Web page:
Freshlyground: Looking To OneSight Acoustics Jozi

Freshlyground are due to perform at OneSight Acoustics Jozi this weekend. We caught up with the ground-breaking South African band about their diverse background, their political stance and found out that they are due to release a new album.

Let’s jump back in history. Freshlyground is comprised of an incredibly diverse range of musician each with a completely different background. What is the story behind the formation of the band? How did all of you meet and decide to start making music together?

This is a tricky question to answer cause it happened so long ago it’s all a bit of a blur. What I do remember is that it was a very organic process and there wasn’t much thought as to what we were setting out to do. I would attribute a lot of our success, to that approach.

Your rise to success occurred almost instantly with the release of Jika Jika. What was that journey from being unknown to instantly being a household name in South Africa like?

It was great…we could fly around to gigs in other parts of the country as opposed to driving which is the norm for a new band. It was an amazing time. Nomvula sold 350 000 units, which was way beyond anyone in the band’s expectation.

With that in mind, do you think that kind of instant success is still possible in South Africa’s current musical climate?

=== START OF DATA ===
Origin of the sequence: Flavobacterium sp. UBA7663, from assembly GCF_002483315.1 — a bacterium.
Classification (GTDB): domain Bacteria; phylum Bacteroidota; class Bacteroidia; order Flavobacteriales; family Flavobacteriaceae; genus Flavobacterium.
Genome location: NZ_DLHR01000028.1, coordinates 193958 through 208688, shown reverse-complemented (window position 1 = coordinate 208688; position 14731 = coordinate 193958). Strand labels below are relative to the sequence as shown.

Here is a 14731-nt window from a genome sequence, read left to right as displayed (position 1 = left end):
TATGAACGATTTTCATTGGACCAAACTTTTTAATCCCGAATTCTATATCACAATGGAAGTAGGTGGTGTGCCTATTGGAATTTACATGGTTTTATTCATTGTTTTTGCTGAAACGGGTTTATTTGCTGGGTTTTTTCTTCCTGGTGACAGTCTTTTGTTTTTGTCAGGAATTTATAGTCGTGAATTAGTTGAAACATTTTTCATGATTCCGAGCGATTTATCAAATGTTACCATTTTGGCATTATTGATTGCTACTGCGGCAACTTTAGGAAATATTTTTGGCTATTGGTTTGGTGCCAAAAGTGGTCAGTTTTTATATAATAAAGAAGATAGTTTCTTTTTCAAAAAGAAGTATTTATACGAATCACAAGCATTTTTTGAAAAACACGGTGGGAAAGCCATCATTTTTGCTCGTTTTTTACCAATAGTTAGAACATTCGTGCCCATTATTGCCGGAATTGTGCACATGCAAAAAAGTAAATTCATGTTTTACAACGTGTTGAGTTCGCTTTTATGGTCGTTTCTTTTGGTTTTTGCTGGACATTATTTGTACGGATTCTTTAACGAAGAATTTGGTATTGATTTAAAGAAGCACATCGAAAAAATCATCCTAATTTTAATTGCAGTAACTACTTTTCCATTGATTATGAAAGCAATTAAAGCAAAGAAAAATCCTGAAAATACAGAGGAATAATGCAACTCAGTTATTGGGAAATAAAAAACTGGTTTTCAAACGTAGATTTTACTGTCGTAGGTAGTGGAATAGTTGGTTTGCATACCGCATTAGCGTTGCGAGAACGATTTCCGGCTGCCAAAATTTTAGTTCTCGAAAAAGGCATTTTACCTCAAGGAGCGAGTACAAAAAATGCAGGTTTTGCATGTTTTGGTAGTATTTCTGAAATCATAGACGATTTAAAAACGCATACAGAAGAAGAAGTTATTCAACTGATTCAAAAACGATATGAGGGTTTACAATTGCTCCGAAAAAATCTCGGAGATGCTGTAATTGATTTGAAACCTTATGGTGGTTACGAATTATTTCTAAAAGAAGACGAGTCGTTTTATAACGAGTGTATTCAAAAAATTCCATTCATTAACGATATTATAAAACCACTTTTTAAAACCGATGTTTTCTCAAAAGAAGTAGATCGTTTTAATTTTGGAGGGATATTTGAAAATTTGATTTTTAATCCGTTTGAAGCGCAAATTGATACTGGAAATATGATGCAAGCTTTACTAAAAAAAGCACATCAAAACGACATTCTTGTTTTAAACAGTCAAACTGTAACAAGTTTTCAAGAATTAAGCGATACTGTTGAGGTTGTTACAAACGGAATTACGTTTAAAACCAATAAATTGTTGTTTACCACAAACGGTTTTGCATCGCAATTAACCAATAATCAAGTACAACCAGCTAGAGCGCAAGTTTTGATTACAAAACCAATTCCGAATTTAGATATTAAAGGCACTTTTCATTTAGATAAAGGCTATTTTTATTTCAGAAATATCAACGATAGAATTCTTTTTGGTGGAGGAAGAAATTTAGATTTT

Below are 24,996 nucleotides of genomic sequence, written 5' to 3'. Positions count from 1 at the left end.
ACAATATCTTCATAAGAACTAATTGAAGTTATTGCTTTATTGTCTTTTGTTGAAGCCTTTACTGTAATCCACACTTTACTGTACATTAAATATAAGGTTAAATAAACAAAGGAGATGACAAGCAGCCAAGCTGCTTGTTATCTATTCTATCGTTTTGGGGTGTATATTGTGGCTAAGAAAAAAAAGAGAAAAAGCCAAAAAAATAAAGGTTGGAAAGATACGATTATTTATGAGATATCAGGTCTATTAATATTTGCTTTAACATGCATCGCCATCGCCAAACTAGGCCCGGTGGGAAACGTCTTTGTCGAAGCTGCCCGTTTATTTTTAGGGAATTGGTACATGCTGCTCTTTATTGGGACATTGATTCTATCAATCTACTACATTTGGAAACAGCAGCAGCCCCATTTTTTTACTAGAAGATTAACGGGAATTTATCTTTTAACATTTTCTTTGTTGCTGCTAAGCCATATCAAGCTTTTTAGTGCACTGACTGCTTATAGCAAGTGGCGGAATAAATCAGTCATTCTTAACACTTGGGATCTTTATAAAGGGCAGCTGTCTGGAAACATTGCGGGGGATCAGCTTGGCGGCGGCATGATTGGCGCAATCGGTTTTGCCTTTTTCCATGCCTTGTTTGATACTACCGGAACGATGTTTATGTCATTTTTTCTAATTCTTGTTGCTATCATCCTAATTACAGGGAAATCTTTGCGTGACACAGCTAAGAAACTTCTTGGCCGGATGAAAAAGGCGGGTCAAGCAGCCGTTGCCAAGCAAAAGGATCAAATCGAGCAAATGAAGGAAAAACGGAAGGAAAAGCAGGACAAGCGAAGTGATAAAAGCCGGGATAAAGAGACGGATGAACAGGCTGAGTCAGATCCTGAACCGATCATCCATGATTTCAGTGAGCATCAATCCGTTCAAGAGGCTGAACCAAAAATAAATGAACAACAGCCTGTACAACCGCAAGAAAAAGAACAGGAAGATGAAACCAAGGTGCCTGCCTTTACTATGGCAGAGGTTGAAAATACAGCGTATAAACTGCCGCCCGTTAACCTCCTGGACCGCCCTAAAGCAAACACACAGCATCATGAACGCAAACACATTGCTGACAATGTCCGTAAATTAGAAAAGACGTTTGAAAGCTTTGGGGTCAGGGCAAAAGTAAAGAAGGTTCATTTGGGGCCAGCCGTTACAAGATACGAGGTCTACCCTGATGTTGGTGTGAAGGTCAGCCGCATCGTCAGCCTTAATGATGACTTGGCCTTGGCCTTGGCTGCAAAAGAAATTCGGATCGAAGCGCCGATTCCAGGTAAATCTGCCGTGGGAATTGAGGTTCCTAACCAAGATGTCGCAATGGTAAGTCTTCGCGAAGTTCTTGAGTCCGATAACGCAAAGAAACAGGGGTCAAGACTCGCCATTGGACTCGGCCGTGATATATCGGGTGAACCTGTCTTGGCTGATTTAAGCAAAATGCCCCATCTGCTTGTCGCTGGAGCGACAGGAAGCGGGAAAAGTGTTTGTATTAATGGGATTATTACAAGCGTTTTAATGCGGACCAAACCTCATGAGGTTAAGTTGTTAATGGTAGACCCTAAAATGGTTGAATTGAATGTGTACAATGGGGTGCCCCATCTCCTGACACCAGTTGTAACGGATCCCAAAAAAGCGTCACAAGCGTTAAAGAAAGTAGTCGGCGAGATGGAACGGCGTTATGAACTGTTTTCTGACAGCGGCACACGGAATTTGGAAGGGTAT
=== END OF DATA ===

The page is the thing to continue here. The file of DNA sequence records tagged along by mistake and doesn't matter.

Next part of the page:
To sell that amount of units doesn’t happen often in SA not then and definitely not now…Instant success is hard to come by, but what’s even harder is maintaining it. We’re still in the game, up and down, but still at it and I think that’s pretty amazing.

Continuing along that tangent, what are your current thoughts on the South African music scene? How do you think it can be improved?

I’m not sure how the industry could be improved. The music biz is forever changing and artists have to adapt. A bigger live music scene may help and maybe more clubs.

You often imbue your music with commentaries on the political and social situations in South Africa. Shall we see any new music being released in the future that deal with the recent tumultuous events that South Africa has been faced with in terms of the student protests and the rapid descent of our government into blatant corruption?

We are currently in an intense writing phase and as South Africans, it’s very hard not to get influenced by what’s going on around us. So yes we do feel the need to speak out. We don’t wanna preach to people but we do want to use our voice to express what’s going on in our lives as South Africans.

Many people often try dodge around giving their honest opinions on the recent events in South Africa, and others relish in vomiting up blatantly racist and prejudiced opinions regarding the state of affairs in South Africa. So, what are your thoughts on the current state of affairs in South Africa especially with regard to the widespread manifestation of racism that has accompanied critique of the Fees Must Fall movement?

Racism sadly still exists  in our world as does  large amounts of prejudice and small amounts of tolerance. I think the fees must fall movement is just one layer of our troubled society and until South Africa seriously addresses the gap between rich and poor we will have protests under many different banners. There are just too many with too little…history has shown that this is always a path to protest and struggle

Finally, to end this off on a much more light-hearted note – is there any advice you would give to young musicians wishing to follow in your footsteps?

It’s a tough industry and  a demanding lifestyle. Don’t go into it thinking it’s an easy option. Practice practice  practice



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